What motivates me most are these special first moments, like when you win your first competition, secure your first grant or get your first recognition in the media. These moments are really powerful because they give you something to build on. For us, Venture Cup Sweden created such a moment when we won a price in the category space related technologies. It seems surprising, but while circular economy on earth is a nice-to-have in long distance space travel it is a must-have. This also paved the way for us to become part of the space tech community and even entering the ESA (European Space Agency) business incubator program.

That is quite an unusual route for a recycling start-up. Was there anything particular you took home when interacting with this community?

Yes, this community dares to dream big, like journey-to-Mars big! But on the other hand, they are also working hard on making it happen as soon as possible.

So let’s come back to earth. How far have you come in implementing your technology and what could be a product I could buy at some point in my closest supermarket?

So far, we have developed our biological system to handle different types of materials and we have built a first prototype last year demonstrating the feasibility of our technology. Now, we are continuing our technical development as well as scale-up of our process.

Our platform allows us to transform plastic waste into proteins and lipids which can be used in pet food. Especially, the protein stream has gained interest as alternative nutrient source.

Scaling new process takes always time. What is your best guess of how long it will take until I can buy a product that is based on Norbite’s technology to feed my cat at home?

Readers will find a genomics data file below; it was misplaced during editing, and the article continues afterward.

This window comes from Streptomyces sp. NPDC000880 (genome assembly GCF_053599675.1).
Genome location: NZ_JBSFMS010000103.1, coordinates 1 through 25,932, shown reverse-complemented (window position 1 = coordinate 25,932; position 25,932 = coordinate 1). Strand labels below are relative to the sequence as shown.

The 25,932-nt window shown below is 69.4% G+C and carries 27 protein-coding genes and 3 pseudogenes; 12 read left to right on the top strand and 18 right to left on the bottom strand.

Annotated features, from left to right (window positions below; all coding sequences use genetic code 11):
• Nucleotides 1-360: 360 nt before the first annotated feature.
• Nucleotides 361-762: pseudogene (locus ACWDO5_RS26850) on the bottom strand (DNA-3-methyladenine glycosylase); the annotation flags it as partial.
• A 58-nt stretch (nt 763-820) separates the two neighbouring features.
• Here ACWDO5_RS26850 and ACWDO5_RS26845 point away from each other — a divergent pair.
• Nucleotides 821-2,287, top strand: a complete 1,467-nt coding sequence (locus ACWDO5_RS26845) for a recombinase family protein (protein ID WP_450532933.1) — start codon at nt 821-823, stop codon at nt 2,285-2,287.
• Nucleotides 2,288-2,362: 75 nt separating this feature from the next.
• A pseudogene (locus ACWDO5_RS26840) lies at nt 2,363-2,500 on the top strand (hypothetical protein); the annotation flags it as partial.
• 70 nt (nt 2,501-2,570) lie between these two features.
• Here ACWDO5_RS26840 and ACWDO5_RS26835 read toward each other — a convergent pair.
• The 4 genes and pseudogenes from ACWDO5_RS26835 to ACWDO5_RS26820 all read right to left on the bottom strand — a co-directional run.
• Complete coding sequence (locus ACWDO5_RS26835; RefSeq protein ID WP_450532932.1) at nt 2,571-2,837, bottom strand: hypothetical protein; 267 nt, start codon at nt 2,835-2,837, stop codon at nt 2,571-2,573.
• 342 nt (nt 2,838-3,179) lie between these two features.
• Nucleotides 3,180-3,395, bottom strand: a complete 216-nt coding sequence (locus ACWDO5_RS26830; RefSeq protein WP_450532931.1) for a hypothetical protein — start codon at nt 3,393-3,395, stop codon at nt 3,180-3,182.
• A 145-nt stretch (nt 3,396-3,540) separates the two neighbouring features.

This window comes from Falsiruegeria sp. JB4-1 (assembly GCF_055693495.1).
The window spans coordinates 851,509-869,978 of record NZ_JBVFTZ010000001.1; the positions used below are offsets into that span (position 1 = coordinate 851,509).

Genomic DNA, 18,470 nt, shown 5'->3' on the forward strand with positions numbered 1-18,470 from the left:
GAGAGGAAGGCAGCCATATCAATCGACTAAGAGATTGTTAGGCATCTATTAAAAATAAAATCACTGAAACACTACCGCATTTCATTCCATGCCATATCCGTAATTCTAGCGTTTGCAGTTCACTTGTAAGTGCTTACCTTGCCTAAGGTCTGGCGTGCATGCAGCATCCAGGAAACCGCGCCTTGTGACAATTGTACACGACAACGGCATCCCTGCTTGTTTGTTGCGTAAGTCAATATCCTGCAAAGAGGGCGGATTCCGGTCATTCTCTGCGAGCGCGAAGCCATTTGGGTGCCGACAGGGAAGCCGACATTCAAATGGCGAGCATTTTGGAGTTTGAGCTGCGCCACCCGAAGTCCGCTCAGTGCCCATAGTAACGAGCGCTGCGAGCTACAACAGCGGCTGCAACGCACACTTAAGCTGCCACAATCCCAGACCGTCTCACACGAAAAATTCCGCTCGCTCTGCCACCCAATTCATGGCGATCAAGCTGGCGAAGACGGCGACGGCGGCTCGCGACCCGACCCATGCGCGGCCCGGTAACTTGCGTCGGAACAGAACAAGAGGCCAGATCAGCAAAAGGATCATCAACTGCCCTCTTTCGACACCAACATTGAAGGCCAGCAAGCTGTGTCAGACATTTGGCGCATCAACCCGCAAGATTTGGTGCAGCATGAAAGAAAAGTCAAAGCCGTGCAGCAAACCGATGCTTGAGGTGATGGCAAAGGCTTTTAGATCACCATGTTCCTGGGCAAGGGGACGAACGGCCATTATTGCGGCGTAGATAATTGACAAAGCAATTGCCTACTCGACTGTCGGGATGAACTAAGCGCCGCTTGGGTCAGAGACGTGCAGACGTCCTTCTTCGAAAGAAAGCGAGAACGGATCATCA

In a best-case scenario, we will start building our demo unit at the end of this year with a construction time of about 12 months. The material generated by this plant will already be used in commercial applications, so 2025 your cat may get food that is in part derived from plastic waste.

That is really in the near future meaning that it would take Norbite less than 5 year from founding the company to market launch. What do you think makes this accelerated development possible?

I think my background certainly helps as I spent 5 years of insect research and also worked 10 years in the plastic industry. This really helped me to understand this industry with its challenges and opportunities.

A start-up journey can be a quite bumpy ride and maybe even more so as first-time female founder with a technical background. What has been particularly challenging on your journey?

The challenges when starting a company are always immense but you can never pin-point if it was more difficult for me than it would have been for another person. However, when starting Norbite I was quite new in Sweden which made things hard in the beginning. Obviously, there is a language barrier and I had essentially no network that could support me in any way. In addition, it took me some time to understand the Swedish soft funding ecosystem because it is not very open when you come from abroad. However, once you get to know your way around the opportunities are actually quite impressive.

My attitude is that you always need to find your way and if you can’t go through the door then just climb through the window.

That is great advice! Can you share some more key learnings for founders or executives of early-stage deep tech companies?

When running a technology-based start-up, everybody tells you to be strong on the commercial side. While this is of true, I believe first of all you need to be strong on your technology because if your technology is really disruptive, you will have customers.

Secondly, be patient! Building a company takes time and pressure yourself to rush into situations where you feel uncomfortable, like when deciding on taking on which investor to take in.

Finally, dare to dream big when you are young and have less responsibilities! Being young often means you have a higher degree of freedom and you also have more time until you need to be successful.

Thank you a lot for sharing your insights and we are looking forward to follow your development!